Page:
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As was the case in the preliminary report, market analysts blamed poor weather conditions for the cooling down of the U.K.’s economy last quarter. The quarterly GDP was revised down to show a 0.6% decline, slightly worse than the 0.5% contraction in the initial report. Unfortunately, this marked the largest contraction since the 2nd quarter of 2009, and sparked fears of a potential double dip recession.

Digging deeper, we can find that the main reason why GDP took a hit to the gut was due dismal performances in construction, consumer spending and investment spending.

While construction was revised up from -3.3% to -2.5%, household spending dropped by 0.1% and was responsible for a 0.1% decline in overall GDP. But the biggest story was how capital expenditure was revised down from a -0.3% figure to a whopping -2.5% decline! This accounted for a 0.4% fall in the total GDP figure!

I could blame the weather for poor construction and spending figures (after all, who would want to build or shop when you’d just freeze your buttocks off?), but I am a little worried about the investment figures. This indicates to me that businesses are looking to spend less, which doesn’t bode well for future hiring and spending.

While this recent set of data is already giving Monetary Policy Committee (MPC) members bigger headaches, I think that it could’ve been much worse. Heck, government spending actually rose by 0.7%! This added another 0.2% to the GDP figures, and made the government the largest GDP contributor for the quarter. Now imagine the effect on GDP if the government actually fulfills its pinky promise to control spending!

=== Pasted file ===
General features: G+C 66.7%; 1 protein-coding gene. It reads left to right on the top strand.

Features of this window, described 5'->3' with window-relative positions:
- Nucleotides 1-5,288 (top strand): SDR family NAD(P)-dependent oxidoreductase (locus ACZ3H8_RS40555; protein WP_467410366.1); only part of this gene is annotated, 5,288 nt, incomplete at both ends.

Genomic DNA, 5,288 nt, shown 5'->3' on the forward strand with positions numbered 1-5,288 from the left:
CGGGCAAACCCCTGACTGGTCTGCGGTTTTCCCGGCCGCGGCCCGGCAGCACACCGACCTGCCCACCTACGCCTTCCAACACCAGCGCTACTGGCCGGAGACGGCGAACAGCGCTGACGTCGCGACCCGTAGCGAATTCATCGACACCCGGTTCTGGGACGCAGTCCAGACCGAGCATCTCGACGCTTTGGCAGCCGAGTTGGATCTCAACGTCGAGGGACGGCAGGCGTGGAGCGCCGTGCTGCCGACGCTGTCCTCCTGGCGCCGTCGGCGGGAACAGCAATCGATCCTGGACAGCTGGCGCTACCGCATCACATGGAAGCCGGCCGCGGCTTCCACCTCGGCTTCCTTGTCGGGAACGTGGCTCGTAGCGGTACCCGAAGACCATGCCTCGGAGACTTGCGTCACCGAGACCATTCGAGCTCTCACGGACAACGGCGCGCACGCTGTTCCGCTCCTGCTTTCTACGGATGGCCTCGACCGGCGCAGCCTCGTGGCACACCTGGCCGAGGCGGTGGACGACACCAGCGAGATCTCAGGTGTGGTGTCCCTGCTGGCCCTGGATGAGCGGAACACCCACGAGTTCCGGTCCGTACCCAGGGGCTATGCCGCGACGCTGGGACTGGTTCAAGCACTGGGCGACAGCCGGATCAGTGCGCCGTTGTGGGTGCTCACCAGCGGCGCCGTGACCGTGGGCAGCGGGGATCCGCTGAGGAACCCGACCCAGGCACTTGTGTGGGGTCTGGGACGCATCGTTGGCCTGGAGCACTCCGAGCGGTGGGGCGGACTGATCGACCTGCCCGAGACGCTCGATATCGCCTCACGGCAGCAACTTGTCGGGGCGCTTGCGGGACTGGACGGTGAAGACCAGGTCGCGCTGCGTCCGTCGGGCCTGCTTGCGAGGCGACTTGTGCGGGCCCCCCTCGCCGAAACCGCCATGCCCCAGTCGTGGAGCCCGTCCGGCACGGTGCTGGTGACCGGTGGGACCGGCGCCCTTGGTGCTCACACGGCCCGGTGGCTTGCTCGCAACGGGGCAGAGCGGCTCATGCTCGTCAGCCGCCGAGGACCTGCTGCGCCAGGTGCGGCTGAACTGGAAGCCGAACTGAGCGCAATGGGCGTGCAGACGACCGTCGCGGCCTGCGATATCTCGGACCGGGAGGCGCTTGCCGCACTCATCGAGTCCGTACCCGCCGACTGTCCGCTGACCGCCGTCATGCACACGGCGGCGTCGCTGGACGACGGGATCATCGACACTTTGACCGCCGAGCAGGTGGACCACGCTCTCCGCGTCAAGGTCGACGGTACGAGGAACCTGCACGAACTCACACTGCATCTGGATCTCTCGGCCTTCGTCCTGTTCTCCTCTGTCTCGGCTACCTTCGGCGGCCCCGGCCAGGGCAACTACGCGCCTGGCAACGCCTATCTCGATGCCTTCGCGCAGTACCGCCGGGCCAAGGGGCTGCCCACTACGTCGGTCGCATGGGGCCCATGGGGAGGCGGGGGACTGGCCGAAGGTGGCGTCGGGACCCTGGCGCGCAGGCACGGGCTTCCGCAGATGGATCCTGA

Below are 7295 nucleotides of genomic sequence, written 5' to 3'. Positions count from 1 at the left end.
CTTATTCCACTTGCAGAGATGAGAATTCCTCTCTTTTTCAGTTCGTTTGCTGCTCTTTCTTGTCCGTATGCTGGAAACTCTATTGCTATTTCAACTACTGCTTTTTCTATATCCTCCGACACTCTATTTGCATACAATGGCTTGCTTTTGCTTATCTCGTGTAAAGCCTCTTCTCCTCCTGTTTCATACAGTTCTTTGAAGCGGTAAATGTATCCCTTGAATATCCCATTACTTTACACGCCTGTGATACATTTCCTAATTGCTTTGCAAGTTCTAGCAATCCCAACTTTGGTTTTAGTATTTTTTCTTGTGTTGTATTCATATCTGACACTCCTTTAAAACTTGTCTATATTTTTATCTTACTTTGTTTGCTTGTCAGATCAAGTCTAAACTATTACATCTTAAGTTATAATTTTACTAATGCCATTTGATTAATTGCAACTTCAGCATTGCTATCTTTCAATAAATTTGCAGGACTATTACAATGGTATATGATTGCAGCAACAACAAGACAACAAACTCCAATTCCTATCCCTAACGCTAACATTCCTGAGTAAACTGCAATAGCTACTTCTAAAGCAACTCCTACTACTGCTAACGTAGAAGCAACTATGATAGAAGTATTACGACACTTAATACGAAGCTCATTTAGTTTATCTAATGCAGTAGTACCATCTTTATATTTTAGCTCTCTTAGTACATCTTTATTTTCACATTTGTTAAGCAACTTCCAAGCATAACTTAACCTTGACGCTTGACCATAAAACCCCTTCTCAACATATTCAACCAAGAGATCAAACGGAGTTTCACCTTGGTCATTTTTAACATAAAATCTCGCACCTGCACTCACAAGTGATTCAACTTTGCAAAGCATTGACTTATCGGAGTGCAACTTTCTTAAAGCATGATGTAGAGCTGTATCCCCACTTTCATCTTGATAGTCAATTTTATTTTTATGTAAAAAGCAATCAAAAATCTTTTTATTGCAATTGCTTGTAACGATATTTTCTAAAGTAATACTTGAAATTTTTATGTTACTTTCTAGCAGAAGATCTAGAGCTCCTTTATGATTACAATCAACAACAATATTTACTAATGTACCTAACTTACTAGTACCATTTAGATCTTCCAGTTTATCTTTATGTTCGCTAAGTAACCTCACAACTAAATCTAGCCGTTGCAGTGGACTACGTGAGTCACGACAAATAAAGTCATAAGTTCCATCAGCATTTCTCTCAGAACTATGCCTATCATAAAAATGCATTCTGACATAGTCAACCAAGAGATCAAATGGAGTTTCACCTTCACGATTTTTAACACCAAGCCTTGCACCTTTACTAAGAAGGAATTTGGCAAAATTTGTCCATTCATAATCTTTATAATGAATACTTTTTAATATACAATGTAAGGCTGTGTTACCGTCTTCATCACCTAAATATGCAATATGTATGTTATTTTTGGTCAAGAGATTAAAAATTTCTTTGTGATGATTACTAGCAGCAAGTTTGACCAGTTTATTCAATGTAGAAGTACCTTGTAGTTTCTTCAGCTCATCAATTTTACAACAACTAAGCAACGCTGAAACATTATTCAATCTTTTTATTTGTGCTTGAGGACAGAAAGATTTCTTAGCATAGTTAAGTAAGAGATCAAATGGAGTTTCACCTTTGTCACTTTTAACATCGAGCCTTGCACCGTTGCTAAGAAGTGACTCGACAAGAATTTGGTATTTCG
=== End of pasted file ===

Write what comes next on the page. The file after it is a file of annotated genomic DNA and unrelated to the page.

For those of you tuning in to the MPC three-way battle, you’ll know that the latest GDP data is in favor of the doves who are refusing an interest rate hike. You see, higher borrowing rates could further weigh on economic growth as it usually discourages business and consumer spending.

On the other hand, the MPC also has to deal with high inflation that’s as persistent as Cyclopip‘s hobby of eating bunnies. The U.K’s inflation rate hit a whopping 4% in January, which is twice the BOE’s 2% target.

Recent events in the Middle East have also been pushing commodity prices higher, and are heightening inflationary pressures. This is probably why the BOE‘s chief economist Spencer Dale joined his bros Andrew Sentance and Martin Weale in their campaign for an interest rate hike at this month’s MPC meeting.

The battle is still not over though. The cast of hawks may have added another member, but I believe that the BOE will maintain its wait-and-see approach for at least a few more months until they get a better feeal of where the economy is headed.

Meanwhile, thanks to speculation that the BOE will raise interest rates, Cable has been on the rise for the past couple of months. But the disappointing result of the country’s most recent GDP report could give the bulls a reason to think twice before taking Cable any higher.


What we need to watch out for now is the next GDP report, whether it comes out positive or negative. If the U.K. manages to avoid falling back to recession, that is, printing a positive GDP, chances are we’ll see at least a rate hike by the end of the year and help Cable rise.

On the flip side, if U.K. economy plunges back to recession, then we could see Cable drop back to former lows around 1.5500. Let’s hope that doesn’t happen… The last thing the world needs is more bad news!